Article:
| 6th May 2016
Pharma doesn’t know its customers. Sound familiar?
At Blue Latitude Health, we’ve written extensively about the fact that, whilst there is a gradually increasing recognition within healthcare that patient centricity is key, pharmaceutical companies continue to produce services, solutions and importantly digital offerings without fully understanding, or understanding at all, the customer and their needs.
We see time and time again the development of solutions that are being built purely to meet business objectives, or satisfy internal powers-that-be whose budgets and need for fast results dictate their decision-making. Unfortunately this lack of alignment with the many other stakeholders involved in the system (patient, doctor, sales rep) results in solutions that are likely to have a dramatically reduced return on investment and cause the disruptive frustration that is becoming increasingly prevalent in healthcare.
However, it’s not as simple as it sounds to develop something that meets the different needs of so many different people. Whose needs do you prioritise? How will this solution fit in amongst the many other touchpoints they have with your brand? What does success for each stakeholder even look like?
That’s why adopting a user-centred methodology is critical, and more importantly, adopting one that is led by a solid strategy.
If we delve into a very practical example of the deliverable stage of an electronic detail aid for sales reps, it’s possible to see the benefits made possible, for the customer and company alike, if strategy underpins every decision made.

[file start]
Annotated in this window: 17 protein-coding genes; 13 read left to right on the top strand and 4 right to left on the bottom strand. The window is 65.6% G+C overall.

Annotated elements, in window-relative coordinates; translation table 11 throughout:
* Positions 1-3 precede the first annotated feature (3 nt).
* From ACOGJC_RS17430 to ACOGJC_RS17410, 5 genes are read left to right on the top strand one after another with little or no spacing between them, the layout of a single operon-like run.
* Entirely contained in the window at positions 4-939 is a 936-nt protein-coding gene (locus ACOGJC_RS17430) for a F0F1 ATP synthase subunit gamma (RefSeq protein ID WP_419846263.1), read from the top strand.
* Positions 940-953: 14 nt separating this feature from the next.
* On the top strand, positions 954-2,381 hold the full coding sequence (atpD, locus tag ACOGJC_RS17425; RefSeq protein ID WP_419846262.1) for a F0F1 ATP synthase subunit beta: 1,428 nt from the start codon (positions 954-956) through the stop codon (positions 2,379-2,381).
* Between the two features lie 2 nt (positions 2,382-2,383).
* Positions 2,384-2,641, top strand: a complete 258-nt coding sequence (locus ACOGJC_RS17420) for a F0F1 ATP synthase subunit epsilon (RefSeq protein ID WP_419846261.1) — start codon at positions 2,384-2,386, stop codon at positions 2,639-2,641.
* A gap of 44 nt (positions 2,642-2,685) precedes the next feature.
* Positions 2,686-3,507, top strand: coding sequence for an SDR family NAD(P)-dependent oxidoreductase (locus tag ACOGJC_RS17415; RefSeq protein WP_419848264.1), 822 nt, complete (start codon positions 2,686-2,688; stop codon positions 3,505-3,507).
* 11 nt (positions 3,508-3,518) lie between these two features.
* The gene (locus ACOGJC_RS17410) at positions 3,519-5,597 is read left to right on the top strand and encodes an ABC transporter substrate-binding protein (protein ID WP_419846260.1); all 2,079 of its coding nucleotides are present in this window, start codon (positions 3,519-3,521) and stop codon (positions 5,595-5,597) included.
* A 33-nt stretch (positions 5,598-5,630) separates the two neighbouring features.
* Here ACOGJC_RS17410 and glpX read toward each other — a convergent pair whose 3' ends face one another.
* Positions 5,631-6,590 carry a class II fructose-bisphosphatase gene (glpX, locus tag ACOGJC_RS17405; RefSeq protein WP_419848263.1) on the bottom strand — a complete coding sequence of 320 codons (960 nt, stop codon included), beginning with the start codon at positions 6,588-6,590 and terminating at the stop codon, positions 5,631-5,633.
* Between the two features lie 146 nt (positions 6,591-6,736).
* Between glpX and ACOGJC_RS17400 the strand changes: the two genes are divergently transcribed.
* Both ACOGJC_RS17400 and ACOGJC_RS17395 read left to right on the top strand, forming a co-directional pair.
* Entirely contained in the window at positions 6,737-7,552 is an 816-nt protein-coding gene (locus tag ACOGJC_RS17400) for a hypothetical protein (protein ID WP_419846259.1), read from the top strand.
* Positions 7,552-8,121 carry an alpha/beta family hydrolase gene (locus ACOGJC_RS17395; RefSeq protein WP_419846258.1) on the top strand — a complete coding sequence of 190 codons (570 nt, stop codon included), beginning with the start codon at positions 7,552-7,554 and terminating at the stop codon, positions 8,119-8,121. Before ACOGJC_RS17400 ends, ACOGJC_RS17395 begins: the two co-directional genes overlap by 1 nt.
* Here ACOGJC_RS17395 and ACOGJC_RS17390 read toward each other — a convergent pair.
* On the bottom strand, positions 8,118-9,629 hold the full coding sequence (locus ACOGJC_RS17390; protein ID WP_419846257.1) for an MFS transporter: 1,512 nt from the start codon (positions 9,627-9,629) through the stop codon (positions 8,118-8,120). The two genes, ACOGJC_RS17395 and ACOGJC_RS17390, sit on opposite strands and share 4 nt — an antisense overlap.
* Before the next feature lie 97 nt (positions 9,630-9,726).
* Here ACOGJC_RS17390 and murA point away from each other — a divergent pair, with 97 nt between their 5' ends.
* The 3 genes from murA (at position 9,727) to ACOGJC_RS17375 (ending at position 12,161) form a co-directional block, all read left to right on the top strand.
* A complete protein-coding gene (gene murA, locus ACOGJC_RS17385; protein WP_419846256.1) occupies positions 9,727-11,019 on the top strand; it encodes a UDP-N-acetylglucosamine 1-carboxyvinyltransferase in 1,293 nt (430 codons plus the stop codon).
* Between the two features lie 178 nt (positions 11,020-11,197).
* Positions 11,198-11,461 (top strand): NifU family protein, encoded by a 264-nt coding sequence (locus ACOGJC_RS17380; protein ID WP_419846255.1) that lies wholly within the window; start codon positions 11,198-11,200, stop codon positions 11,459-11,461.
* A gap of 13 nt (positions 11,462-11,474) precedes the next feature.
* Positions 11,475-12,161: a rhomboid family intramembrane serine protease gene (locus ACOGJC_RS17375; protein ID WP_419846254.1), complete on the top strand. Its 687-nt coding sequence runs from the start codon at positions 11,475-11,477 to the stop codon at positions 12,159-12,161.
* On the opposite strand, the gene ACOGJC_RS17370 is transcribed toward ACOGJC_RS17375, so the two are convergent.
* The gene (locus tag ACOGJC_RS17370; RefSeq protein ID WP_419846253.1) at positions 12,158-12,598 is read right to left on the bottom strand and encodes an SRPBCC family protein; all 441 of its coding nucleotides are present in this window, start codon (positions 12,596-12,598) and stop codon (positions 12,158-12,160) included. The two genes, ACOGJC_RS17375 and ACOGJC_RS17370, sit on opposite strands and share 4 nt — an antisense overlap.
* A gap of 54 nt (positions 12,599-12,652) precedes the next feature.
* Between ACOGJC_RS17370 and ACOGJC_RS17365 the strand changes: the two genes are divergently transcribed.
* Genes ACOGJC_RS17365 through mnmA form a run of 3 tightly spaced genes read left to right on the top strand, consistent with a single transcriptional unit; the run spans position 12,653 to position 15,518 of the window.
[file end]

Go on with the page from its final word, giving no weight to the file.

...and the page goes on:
If you want to turn around at the end of your project with a deliverable that exceeds expectations, you need strategy from the start. The briefing phase is where you will put in the groundwork that will ensure all stakeholders are satisfied with the end product. It involves collecting the many different inputs – customer insight (including market research), business objectives, budget and time available, any other critical considerations – and turning these into a comprehensive and yet concise document for your team. This document will be the ‘Bible’ for your project.
A few potential inputs and considerations that should be considered in our eDetail example include:
Even at a glance it’s possible to see just how critical having a solid strategic plan is – without it, you risk heading down a track that only offers irrelevance, misconceptions and frustration for the customer.
You would be forgiven for thinking that the remit of strategy stops at the door once a project goes into development, as this is often where key stakeholders such as clients and strategic planners lose their close exposure to what’s going on. However, whilst this phase is dominated by the creative services and user experience (UX) teams, it’s incredibly important for strategy to remain involved.